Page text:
This issue brief presents national and state-level analysis of nursing homes based on the Five-Star Quality Rating System, recently updated by the Centers for Medicare and Medicaid Services (CMS) to help consumers compare nursing homes when selecting one for themselves or their family members. The issue brief finds that more than one-third (36%) of the nation’s 15,500 nursing homes certified by Medicare or Medicaid received relatively low ratings of 1 or 2 stars (out of a possible 5 stars). In 11 states, at least 40 percent of nursing homes in the state have 1- or 2-star ratings. In 23 states, however, at least half of the nursing homes have 4- or 5- star ratings. This issue brief discusses relevant policy considerations regarding nursing home quality—a serious issue in light of the vulnerability of the nursing home population and recent reports of problems arising from inadequate staffing, fire safety hazards, and substandard care.
Program on Medicare Policy
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Hosted by the Kaiser Family Foundation and the Alliance for Health Reform, this briefing reviewed basic questions about the Medicare program, such as: What services does Medicare provide, and how does Medicare pay for these services? How is Medicare financed? What changes did the Affordable Care Act (ACA) make to Medicare? How fast is Medicare spending growing? What are current proposals to strengthen Medicare for the future, and what are prospects for action in the new Congress?
Written and produced by Foundation staff, The Story of Medicare: A Timeline serves as a visual timeline of Medicare’s history, including the debate that led to its creation in 1965 and subsequent changes, such as the passage and repeal of the Medicare Catastrophic Coverage Act in the 1980s, the Medicare Modernization Act in 2003, and the Affordable Care Act in 2012.
This collection of videos, reports, interactives tools and other content examine the history of Medicare and Medicaid and look ahead to future opportunities and challenges.
In 1965, Medicare was created to provide health insurance for the nation’s seniors beginning in 1966. Fifty years later, the program covers over 54 million people – primarily seniors but also others under age 65 with permanent disabilities. Medicare helps pay for a range of medical services, including hospital stays, physician visits, preventive benefits, and starting in 2006, prescription drugs. This timeline provides an overview of changes that have shaped the Medicare program over the past five decades.
This data note presents new information to help set a context for understanding the implications of proposed changes to Medicare’s income-related premiums. It describes current-law requirements with respect to the income-related premiums under Medicare Part B and Part D, including the number and share of Medicare beneficiaries who are estimated to pay income-related premiums and revenues raised from the income-related premium, based on data from the Centers for Medicare & Medicaid Services (CMS) Office of the Actuary (OACT).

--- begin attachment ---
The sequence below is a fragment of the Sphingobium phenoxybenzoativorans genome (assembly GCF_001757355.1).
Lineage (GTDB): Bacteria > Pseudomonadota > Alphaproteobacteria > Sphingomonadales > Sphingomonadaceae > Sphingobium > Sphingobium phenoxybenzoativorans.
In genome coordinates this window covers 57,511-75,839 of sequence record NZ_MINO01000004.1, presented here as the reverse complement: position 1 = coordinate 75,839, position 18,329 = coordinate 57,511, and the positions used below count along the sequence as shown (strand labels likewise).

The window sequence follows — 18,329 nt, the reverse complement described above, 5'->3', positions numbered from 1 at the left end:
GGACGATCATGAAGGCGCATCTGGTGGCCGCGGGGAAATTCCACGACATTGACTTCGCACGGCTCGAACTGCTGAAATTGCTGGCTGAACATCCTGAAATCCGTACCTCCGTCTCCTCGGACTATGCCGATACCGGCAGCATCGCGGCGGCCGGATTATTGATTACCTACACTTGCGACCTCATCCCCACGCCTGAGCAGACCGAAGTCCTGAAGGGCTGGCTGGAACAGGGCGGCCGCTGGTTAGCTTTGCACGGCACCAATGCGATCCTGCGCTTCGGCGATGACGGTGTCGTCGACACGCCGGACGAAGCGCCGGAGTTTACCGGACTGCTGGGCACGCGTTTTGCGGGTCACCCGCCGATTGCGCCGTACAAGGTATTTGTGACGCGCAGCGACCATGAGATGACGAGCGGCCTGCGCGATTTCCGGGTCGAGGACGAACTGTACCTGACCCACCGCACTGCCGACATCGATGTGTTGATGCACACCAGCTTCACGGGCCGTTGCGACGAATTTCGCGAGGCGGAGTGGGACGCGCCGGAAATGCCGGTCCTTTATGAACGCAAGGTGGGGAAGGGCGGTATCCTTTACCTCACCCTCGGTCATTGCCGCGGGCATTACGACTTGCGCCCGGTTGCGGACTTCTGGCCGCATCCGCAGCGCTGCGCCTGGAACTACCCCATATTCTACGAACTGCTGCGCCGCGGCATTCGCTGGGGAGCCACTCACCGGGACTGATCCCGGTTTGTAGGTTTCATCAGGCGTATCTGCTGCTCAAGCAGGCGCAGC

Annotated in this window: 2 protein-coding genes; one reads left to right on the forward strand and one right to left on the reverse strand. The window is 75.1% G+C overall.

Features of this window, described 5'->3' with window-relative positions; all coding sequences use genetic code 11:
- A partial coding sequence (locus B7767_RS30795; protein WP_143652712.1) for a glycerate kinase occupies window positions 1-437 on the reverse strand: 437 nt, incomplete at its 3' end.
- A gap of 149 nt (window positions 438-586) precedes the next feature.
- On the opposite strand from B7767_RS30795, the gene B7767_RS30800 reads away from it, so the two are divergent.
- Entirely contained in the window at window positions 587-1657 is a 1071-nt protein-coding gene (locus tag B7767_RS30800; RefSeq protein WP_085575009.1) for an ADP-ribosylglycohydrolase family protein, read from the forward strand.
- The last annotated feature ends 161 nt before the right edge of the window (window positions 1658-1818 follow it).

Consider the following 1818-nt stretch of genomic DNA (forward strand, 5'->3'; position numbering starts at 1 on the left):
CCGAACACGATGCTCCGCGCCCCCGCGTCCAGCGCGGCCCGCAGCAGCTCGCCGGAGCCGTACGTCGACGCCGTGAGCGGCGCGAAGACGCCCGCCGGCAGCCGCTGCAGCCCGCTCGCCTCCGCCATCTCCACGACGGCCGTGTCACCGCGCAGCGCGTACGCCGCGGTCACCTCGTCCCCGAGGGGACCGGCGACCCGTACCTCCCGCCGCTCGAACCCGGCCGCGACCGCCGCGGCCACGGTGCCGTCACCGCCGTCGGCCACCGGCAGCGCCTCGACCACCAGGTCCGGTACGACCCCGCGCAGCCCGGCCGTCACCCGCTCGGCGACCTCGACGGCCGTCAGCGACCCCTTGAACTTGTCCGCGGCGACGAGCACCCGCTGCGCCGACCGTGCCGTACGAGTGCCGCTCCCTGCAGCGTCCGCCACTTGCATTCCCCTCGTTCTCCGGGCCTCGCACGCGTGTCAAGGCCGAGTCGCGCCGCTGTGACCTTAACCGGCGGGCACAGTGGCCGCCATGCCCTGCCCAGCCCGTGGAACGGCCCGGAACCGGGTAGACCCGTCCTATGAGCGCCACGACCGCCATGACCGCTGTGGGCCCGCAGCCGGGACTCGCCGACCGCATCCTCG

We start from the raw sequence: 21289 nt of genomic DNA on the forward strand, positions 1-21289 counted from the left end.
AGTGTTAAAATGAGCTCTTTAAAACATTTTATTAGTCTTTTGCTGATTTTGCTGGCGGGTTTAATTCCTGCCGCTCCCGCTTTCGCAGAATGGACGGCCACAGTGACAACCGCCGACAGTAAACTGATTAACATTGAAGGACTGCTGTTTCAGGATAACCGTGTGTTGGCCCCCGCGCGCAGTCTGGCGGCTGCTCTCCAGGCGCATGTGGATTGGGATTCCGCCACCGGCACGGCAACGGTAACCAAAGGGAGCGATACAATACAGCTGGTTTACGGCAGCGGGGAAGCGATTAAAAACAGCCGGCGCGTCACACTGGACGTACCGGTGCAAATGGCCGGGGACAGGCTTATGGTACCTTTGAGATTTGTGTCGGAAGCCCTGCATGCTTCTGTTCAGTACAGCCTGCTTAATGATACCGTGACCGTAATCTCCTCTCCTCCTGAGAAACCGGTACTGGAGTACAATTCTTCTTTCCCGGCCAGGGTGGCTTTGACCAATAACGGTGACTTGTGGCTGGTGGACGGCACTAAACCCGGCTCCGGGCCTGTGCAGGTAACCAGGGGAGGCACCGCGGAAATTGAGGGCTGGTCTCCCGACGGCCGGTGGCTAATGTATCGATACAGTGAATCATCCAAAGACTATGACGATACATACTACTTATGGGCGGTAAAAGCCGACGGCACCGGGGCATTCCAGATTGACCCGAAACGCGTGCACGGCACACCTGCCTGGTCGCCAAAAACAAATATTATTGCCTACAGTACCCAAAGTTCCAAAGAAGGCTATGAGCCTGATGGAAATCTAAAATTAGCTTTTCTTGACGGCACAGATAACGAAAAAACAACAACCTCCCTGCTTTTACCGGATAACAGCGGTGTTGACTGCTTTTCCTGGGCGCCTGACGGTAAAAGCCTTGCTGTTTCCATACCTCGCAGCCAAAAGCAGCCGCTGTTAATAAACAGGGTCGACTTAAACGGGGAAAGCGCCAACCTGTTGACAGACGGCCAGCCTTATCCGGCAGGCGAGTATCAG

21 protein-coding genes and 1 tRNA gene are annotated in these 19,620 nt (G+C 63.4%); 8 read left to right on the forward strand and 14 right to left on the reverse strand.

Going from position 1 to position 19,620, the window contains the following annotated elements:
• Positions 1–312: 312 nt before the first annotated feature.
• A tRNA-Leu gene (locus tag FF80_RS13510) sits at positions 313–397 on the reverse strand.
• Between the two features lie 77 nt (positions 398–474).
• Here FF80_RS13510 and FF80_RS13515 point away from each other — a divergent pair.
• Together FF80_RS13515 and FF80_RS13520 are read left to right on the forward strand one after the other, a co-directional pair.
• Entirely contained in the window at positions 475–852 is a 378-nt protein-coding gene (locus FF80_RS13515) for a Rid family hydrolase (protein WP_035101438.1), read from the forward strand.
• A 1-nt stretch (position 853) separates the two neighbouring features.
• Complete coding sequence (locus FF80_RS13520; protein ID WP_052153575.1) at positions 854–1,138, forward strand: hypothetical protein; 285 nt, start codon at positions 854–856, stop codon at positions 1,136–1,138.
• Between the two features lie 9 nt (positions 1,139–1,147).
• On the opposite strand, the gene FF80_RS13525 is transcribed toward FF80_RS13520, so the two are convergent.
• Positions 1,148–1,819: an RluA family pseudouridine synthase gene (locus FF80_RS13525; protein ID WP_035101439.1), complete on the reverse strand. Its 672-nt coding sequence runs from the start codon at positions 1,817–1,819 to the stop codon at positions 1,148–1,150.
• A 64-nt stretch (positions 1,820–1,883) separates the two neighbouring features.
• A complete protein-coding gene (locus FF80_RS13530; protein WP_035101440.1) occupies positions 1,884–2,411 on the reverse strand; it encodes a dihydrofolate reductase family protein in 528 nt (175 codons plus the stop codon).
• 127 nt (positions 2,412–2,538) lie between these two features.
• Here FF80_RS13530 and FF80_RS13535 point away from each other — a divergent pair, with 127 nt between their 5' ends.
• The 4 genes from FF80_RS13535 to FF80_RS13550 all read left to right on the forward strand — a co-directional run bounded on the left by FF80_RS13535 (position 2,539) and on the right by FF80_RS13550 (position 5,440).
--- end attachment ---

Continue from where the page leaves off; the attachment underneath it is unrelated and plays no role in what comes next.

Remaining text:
This primer explains key elements of the Medicare program, which now provides health coverage to 55 million people — including 46 million people age 65 and older and another 9 million younger adults with permanent disabilities. It looks at the characteristics of the Medicare population, what benefits are covered, how much people with Medicare pay for their benefits and the program’s overall costs and future financing challenges.
In this Policy Insight, the Foundation’s Cristina Boccuti and Tricia Neuman examine how Congress’ effort to permanently stave off scheduled cuts in Medicare’s physician payments could affect what Medicare beneficiaries pay for their care — both in premiums and in other potential changes — to offset the cost of the Sustainable Growth Rate (SGR) “doc fix.”
On February 2, 2015, the Office of Management and Budget released President Obama’s budget for fiscal year (FY) 2016, which includes provisions related to federal spending and revenues, including Medicare savings. The President’s FY2016 budget proposal would reduce net Medicare spending by $423 billion between 2016 and 2025, and is estimated to extend the solvency of the Medicare Hospital Insurance Trust Fund by approximately five years. This brief summarizes the Medicare provisions included in the President’s FY2016 Budget.